Misrepresentative OpEd Should not Prevent Future Collaborations with HATCHedu

On Feb. 2 the Exponent published an OpEd by Dave Biegel, an MSU student who attended part of HATCHedu. He characterized the event as “inappropriate” and “sexualized,” and suggested  that MSU not sponsor HATCH anymore. Having witnessed these interactions, I was perplexed by his account. Biegel has a right to his opinion and I can’t argue his level of discomfort, but his interpretation of the events appears highly subjective and was delivered out of context. HATCHedu offers a unique and impactful learning opportunity for MSU students, and one opinion should not prevent MSU from collaborating with HATCH in the future.

The article states “HATCH hosts asked attendees for their relationship status.” This refers to a moment during an icebreaker where attendees could voluntarily raise their hands, and was used to demonstrate group process and creative energy. The quote “multiple Hatchers spoke about spooning each other and sharing hotel rooms” refers to a quick, casual joke made by a HATCHer about her lodging situation.

Overall, Dave’s critique wasn’t representative of the event’s intent. Had Dave stayed, he would have witnessed the true intention of HATCHedu. He’d have seen teams of faculty and students develop innovative solutions to problems like homelessness and environmental sustainability, the rapid construction of last-minute pitch videos, an original song composed by an inspired student and the enthusiasm each group brought to their live presentations. Most importantly, he would have seen a stunning display of HATCH mentorship: world-class designers, entrepreneurs and musicians selflessly offering one-on-one mentorship, guidance and even funding to the students they treated as partners and peers. Such was their belief in the capability of the students and importance of the projects.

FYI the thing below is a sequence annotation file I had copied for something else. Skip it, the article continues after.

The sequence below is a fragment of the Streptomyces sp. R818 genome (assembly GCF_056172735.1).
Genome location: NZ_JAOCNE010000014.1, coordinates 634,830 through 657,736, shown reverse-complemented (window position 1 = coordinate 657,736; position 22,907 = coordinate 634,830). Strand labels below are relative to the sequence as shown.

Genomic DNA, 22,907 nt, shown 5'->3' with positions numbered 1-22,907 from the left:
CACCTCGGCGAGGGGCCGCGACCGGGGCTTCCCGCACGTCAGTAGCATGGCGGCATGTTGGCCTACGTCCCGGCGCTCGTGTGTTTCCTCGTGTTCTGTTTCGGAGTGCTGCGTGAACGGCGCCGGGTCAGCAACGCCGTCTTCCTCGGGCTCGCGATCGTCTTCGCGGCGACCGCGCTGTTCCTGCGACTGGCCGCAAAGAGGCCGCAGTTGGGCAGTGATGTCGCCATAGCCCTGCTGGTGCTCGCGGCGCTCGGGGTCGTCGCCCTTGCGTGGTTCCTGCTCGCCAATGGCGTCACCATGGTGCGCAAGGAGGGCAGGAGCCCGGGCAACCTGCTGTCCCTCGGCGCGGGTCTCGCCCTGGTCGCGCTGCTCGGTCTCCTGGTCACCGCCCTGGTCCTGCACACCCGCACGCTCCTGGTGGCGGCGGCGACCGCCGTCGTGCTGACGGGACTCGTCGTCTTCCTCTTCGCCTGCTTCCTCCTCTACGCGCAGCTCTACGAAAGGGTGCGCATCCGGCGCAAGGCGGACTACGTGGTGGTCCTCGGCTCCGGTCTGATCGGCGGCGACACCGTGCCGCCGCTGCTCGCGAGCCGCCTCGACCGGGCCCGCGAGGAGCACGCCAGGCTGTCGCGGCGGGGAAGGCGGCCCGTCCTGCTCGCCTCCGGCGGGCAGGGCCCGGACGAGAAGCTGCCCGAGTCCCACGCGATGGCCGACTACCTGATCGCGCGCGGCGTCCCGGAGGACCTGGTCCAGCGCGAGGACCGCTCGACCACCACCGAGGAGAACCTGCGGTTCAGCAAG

This is why HATCH is so vital. I attended HATCH four years ago as a freshman at MSU. The experience of interacting with such immensely talented and passionate people was life-changing, and radically altered my MSU career.

HATCHedu brings this unique experience to universities. It flattens hierarchy allowing students, faculty and administrators from across campus to engage at a personal level. It connects students with world-class mentors, produces student-lead projects that impact our community and inspires attendees. Non-traditional learning experiences like HATCHedu enhance our education and open our eyes to the possibilities found beyond the university walls. Clearly this is an opportunity for HATCH to improve, but MSU should not allow an emotionally-driven OpEd prevent future MSU students from benefiting from the program.


Sam Kern

Senior, Computer Science